The great impact of maternal nutrition during pregnancy on the progeny’s growth and development is well-known. Through numerous epidemiological and molecular biology studies, much evidence has been accumulated to support the hypothesis on the fetal origins of adult diseases [1]. Developmental plasticity enables the metabolism of a fetus to be adjusted to the nutritional environment in utero. However, the consequences of these adaptations are persistent, and may be responsible for increased susceptibilities to diet-related diseases later in life [2]. It has been postulated that this adverse effect of fetal programming is a consequence of a mismatch between prenatal and postnatal nutrition [3].

Several groups of nutrients have been considered as programming factors, protein and micronutrients among them [4]. It has been shown that protein and folic acid levels in the maternal diet can determine the lipid and carbohydrate metabolism of the progeny, and interaction effects between prenatal and postnatal nutritional environments have been observed [59]. Moreover, it has been suggested that folic acid supplementation may reverse the long-term effects caused by protein deficiency during pregnancy [10, 11]. In animal models, the effect of various micronutrient restrictions on the outcome pregnancy has also been examined [1214]. The results observed were dependent on the type of micronutrient that was restricted and on the gender of the progeny. The most commonly observed result of maternal micronutrient deficiencies was growth retardation in the progeny. Moreover, in later development, the effect of fetal micronutrient malnutrition manifested as changes in body composition, in insulin sensitivity, and in lipid metabolism [15]. Additionally, protein deficiency and folic acid supplementation per se may affect mineral status; however, the direction of such changes and the mechanisms involved are still unclear [1619].

It has been hypothesized that the adaptive changes in the progeny’s metabolism induced by maternal protein deficiency or by folic acid supplementation could also influence mineral homeostasis, including Fe, Zn, and Cu homeostasis, which might be manifested as changes in the tissue content of these minerals in the offspring. Moreover, Fe, Zn, and Cu act as cofactors for many enzymatic reactions in numerous metabolic pathways. Hence, metabolism and accumulation of minerals determined by maternal nutrition can affect the overall metabolism and contribute to the phenomenon of fetal programming. The objective of this study was thus to investigate the influence of the maternal diet during gestation on tissue Fe, Zn, and Cu levels in the progeny. To assess the interaction effect between prenatal and postnatal nutrition, the experimental model also included high-fat feeding after weaning. In this model, postnatal high-fat feeding was introduced to exacerbate metabolic changes caused by prenatal exposition to protein deficiency. Additionally, there are some data suggesting that protein restriction during gestation promotes a preference for high-fat foods in the young adult offspring rats, especially in females [5].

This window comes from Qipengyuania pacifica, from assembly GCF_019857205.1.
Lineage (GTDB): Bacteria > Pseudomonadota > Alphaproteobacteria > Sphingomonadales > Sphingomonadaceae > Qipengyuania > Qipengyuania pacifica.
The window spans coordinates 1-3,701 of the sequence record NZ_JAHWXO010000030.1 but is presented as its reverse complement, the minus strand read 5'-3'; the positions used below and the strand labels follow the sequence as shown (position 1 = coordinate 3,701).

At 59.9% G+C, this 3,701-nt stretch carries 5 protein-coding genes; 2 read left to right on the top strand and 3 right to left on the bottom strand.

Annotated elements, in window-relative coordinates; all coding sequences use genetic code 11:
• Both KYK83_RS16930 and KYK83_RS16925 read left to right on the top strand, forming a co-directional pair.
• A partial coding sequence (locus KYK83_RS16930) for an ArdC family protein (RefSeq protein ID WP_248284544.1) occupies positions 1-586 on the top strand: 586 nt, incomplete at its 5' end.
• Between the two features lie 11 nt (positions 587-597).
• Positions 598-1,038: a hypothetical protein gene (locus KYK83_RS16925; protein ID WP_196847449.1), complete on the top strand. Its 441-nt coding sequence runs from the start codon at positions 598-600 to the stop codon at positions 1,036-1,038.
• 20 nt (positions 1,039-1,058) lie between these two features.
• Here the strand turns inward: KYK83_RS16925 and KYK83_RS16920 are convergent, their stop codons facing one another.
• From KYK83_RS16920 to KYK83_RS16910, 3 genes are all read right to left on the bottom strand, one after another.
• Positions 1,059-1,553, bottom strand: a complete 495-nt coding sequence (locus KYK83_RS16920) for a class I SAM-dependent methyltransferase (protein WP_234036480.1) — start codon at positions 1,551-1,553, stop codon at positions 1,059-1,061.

Material and Methods
Animals, Diets, and Study Design

The experiment was performed with the agreement of the local bioethics committee (approval no. 35/2007). Rats were housed in individual cages on a 12-h light/12-h dark cycle, at a temperature of 20°C. Twenty virgin female Wistar rats (five per group) were mated with eight male rats. After confirming mating by observing the appearance of vaginal plugs on the cage floor, dams were assigned to one of the four groups fed isocaloric diets: the NP-NF group, fed a normal protein, normal folic acid (FA) diet (18% protein, 0.002-g FA per kilogram diet); the PR-NF group, fed a protein-restricted, normal folic acid diet (9% protein, 0.002-g FA per kilogram diet); the PR-FS group, fed a protein-restricted, folic acid-supplemented diet (9% protein, 0.005 g FA per kilogram); and the NP-FS group, fed a normal protein, folic acid-supplemented diet (18% protein, 0.005 g FA per kilogram). Each diet was supplemented with L-cystine, with the protein-restricted diets being supplemented with a quantity of L-cystine proportional to the protein content. The full composition of the diets is presented in Table 1. To minimize variation in nutrition during the suckling period, litters were culled to a maximum of eight pups within 3 days of delivery.

At 10 weeks of age, the offspring of each mother group were randomly assigned to two groups that were fed either a high-carbohydrate, low-fat AIN-93G diet (AIN groups), or a low-carbohydrate, high-fat diet (HF groups) until the age of 16 weeks (postweaning period). Thus, eight groups of six animals each (three males, three females) were created. The high-fat diet contained 39.5% fat by weight, provided by sunflower oil and lard (Table 1). The total dietary energy was determined by bomb calorimetry, using a KL-11 Mikado calorimeter (Precyzja-BIT, Bydgoszcz, Poland).